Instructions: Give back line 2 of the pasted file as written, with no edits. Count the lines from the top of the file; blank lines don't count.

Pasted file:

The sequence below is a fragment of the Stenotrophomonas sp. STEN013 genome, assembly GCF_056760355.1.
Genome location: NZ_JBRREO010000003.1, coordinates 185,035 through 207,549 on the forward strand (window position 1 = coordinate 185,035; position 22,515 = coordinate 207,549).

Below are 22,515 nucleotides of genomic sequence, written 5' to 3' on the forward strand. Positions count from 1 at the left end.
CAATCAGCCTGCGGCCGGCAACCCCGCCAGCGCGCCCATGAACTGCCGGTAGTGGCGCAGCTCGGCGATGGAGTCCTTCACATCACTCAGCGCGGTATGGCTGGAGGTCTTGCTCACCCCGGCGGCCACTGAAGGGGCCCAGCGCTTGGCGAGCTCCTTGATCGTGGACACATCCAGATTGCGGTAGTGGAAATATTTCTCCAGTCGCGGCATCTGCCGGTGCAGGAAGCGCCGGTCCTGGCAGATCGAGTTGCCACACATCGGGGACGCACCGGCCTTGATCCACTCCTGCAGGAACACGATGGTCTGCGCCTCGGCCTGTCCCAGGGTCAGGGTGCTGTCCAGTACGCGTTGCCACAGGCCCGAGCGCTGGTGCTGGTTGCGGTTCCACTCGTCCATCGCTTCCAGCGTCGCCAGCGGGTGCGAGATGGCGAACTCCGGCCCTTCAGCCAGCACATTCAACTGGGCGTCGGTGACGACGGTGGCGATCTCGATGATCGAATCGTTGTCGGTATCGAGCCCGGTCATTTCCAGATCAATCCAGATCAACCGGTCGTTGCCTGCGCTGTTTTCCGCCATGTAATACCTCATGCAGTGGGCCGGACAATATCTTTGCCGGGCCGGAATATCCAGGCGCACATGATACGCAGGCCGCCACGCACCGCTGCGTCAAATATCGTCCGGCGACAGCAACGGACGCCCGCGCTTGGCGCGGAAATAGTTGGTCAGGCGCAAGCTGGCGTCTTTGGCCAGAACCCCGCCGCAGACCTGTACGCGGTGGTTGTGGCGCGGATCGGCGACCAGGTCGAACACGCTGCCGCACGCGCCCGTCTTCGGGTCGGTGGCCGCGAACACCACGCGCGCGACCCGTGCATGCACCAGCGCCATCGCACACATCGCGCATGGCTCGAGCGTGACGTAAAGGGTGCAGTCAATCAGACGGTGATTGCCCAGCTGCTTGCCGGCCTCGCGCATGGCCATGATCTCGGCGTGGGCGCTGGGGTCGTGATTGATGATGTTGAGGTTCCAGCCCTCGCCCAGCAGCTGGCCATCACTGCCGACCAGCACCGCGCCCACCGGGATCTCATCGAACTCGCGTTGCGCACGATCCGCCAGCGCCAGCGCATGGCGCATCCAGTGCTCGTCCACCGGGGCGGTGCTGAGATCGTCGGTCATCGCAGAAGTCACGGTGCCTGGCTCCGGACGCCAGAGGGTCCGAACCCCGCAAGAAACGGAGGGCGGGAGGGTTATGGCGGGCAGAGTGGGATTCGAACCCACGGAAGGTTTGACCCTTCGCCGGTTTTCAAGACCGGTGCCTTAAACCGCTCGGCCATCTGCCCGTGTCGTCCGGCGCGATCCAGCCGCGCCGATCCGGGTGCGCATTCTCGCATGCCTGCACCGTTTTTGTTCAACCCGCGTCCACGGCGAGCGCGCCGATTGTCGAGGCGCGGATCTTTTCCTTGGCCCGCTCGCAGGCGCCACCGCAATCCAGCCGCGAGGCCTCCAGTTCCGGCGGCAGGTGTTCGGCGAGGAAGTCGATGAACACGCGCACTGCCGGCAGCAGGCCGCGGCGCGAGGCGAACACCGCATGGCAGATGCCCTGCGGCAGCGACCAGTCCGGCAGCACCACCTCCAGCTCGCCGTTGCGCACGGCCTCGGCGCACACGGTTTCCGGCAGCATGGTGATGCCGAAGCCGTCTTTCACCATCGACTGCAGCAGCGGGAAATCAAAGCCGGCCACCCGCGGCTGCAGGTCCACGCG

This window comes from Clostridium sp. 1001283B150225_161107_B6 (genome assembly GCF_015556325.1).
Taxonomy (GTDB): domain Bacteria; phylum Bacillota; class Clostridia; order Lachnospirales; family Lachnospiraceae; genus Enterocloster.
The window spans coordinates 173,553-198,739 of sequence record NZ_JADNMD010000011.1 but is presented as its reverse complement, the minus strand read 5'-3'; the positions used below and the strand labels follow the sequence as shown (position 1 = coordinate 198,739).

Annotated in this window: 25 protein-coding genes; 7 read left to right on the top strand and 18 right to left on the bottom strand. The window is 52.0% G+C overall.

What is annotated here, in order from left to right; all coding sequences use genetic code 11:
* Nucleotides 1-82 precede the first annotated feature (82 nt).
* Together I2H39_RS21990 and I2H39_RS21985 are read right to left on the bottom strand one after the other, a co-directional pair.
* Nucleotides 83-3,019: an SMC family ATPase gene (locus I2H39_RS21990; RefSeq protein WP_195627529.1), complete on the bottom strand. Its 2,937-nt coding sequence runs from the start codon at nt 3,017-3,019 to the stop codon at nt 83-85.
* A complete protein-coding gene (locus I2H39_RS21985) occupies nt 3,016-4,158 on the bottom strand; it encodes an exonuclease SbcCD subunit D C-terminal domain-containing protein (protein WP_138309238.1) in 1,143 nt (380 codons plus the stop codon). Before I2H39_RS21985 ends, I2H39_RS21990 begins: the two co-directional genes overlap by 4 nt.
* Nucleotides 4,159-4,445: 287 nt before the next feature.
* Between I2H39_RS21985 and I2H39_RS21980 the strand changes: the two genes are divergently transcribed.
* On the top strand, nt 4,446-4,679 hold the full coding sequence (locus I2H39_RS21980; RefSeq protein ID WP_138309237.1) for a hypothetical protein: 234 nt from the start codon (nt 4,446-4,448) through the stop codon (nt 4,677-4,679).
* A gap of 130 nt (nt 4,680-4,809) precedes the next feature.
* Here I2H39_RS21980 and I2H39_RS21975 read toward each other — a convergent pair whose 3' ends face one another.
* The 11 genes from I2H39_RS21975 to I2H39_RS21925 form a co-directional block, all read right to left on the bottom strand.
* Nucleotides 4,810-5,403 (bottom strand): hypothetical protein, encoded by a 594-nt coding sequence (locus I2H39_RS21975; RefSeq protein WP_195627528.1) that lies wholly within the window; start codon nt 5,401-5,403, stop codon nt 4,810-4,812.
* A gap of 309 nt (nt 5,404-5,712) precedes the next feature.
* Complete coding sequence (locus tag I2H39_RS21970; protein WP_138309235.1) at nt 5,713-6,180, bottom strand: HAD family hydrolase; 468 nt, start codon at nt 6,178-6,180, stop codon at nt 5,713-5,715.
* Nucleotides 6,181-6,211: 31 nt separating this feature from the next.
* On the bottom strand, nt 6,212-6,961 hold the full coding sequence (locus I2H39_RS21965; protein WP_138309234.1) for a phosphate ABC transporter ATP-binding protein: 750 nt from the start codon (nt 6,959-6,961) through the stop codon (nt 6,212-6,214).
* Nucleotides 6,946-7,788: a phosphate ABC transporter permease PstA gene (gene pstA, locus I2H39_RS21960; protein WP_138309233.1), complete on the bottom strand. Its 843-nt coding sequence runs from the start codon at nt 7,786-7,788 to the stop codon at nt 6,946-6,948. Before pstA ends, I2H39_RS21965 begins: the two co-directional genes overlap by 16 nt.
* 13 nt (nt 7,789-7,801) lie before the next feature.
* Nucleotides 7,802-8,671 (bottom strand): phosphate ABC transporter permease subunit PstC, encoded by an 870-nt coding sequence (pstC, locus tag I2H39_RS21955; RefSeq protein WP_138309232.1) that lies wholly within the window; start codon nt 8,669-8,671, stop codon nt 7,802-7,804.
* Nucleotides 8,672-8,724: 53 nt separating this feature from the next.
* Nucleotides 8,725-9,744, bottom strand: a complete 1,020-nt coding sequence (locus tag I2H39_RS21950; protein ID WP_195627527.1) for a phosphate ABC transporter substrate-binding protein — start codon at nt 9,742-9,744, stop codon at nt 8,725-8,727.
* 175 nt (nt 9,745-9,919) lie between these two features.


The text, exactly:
Genome location: NZ_JBRREO010000003.1, coordinates 185,035 through 207,549 on the forward strand (window position 1 = coordinate 185,035; position 22,515 = coordinate 207,549).